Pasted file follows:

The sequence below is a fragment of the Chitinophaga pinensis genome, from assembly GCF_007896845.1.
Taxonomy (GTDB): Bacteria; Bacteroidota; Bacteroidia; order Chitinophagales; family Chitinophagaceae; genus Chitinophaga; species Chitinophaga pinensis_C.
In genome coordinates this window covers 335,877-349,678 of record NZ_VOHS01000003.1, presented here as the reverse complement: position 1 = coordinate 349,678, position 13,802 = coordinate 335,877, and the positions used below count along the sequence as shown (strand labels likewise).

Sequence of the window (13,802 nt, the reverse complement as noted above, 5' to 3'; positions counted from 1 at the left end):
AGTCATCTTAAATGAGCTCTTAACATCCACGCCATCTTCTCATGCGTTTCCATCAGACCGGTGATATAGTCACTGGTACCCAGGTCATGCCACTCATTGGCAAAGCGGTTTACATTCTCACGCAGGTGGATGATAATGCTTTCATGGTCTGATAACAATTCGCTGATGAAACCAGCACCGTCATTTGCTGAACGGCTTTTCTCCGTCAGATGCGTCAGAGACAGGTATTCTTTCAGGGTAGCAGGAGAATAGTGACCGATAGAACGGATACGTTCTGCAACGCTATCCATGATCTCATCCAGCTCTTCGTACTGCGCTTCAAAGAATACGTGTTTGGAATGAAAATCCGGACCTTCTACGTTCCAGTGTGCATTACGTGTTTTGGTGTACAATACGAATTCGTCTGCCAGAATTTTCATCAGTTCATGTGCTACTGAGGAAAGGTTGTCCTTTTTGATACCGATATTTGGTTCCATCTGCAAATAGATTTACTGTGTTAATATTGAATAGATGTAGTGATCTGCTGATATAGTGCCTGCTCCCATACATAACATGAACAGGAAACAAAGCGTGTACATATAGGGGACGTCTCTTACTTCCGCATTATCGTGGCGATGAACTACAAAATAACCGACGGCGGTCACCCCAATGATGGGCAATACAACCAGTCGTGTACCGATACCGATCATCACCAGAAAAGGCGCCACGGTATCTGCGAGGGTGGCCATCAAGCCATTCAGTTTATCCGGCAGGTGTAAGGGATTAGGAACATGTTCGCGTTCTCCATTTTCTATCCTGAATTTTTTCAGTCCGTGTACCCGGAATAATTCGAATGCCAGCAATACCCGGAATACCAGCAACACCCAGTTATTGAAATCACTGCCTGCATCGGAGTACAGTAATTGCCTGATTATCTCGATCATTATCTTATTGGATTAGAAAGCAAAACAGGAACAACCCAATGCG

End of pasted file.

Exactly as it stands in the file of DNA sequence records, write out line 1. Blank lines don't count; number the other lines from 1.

The sequence below is a fragment of the Chitinophaga pinensis genome, from assembly GCF_007896845.1.